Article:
These days, getting a ticket to a SoFar Sounds is almost akin to an invitation to a secret society. But the prospect of live music, with an intimate, music-loving, attentive crowd, and without the background din is what the underground organization has strived for since its inception in 2010. All around the world, SoFar brings together music lovers and aspiring, independent artists in an intimate and secret venue for an evening dedicated to good music.
The venue—which ranges from someone’s living room to coffee shops, to even churches—is kept a secret until the day before the event. Checking out the concept, we recently entered a nondescript apartment building in Bushwick, Brooklyn with the exciting anticipation of not knowing too much about what we would encounter since the lineup for the events, which are typically multi-genre and diverse, is not disclosed either.
In the basement of the loft apartment, a small crowd gathered—some mingle by a small minibar, some talk to the artists who are going to be performing, while others sit on the rug in front of the stage, reserving their spot for the show. Between the rugs on the floor, the incandescent lights overhead, and the plastic cups in hands, it’s almost like walking into a friend’s loft party—save the stage equipment at the front of the room.
The owner, Alex, hosts a wide array of shows and performances in his basement under the name Secret Loft. From SoFar gigs, to other concerts and even comedy shows, Alex has converted his basement into a venue for shows and performances. As someone interested in hosting gathering of these kind, Alex said he specifically sought out a loft apartment with suitable space and acoustics—or lack of—such that he could host small gigs without having to worry about noise issues.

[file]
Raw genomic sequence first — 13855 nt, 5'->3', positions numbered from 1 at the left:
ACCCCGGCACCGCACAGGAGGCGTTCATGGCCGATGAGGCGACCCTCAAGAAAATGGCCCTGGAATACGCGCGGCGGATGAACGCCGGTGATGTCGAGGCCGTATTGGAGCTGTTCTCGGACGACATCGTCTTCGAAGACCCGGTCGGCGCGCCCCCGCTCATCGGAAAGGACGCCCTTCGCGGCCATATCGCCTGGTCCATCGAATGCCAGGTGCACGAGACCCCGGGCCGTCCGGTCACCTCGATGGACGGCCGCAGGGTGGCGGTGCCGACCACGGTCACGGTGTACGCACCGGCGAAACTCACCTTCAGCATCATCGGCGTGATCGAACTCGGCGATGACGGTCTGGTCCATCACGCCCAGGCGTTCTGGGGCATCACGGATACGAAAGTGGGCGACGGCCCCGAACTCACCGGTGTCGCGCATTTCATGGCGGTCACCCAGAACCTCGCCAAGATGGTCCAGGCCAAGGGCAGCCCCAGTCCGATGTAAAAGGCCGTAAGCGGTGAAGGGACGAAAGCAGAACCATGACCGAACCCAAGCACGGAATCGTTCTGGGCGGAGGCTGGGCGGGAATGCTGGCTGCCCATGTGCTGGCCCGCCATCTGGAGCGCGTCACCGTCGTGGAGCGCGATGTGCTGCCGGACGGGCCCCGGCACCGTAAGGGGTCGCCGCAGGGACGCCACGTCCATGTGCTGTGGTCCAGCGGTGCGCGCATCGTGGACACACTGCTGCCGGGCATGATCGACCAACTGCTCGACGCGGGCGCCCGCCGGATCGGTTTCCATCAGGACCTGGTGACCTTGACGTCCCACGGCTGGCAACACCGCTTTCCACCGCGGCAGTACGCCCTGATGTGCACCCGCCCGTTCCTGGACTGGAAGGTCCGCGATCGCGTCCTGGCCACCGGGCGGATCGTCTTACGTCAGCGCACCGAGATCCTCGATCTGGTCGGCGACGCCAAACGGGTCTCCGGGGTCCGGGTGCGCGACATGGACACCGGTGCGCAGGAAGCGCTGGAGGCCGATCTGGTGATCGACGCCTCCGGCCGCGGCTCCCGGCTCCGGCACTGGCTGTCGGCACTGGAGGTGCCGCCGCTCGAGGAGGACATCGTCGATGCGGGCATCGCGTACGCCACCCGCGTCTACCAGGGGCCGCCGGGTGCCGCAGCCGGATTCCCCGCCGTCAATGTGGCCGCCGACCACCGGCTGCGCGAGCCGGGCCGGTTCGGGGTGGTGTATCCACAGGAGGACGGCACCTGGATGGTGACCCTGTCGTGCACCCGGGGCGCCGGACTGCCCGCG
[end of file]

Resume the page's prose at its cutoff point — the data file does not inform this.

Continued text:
Alex’s goal to create a small-space gathering for listening to live music reflects the objectives of SoFar founders, Rafe Offer, singer and song-writer from Belfast David Alexander, and former London DJ Rocky Start. Founded in London, in 2010, SoFar was conceived as an alternative to the noisy music venues that the founders used to frequent and as a platform that would coalesce artists and audiences in a space that is respectful to the performers. The founders started by hosting a gig in Alexander’s living room in North London, with Alexander playing at the first SoFar concert in his home for an audience of eight.
“We thought it would be a little hobby here. We had no idea it would ever spread!” Offer said in an interview with Consequence of Sound.
Others seemed to like the idea, and the idea spread across London and soon other cities around the world. While SoFar eschews from having headline artists, past performers have included The National, Scarlett Johansson, and Robert Patterson.
The set list for the night in questino features Brazilian artist Aline Muniz, a classical instrument group with Jonathan Miron, and local hip hop artist Crimdella. The crowd erupts into applauds after each artists finishes, yet it’s astonishing how quiet the animated crowd becomes when the sets begin. Aside from a few photo snaps, hardly anyone is on their phones.
According to their website, SoFar is currently active in 328 cities worldwide with over 500 opportunities each month for artists to play. And while the idea for a house concert is not particularly novel, its the principles upon which SoFar operates that makes it such a unique experience. There is no VIP pass or front row seat ticket. In a SoFar concert, texting and speaking is banned during sets. In between sets though, everyone mingles and chats with each other, and the artists too.
With small crowds and unique, diverse artists, it’s not wonder that since coming to New York City in 2011, SoFar has been a big hit, with 60 shows planned in numerous neighborhoods around the city in the upcoming month of April alone. The Sofar Sound show we attended on 3/14/17 was curated by our friends at Behind the Scenes NYC.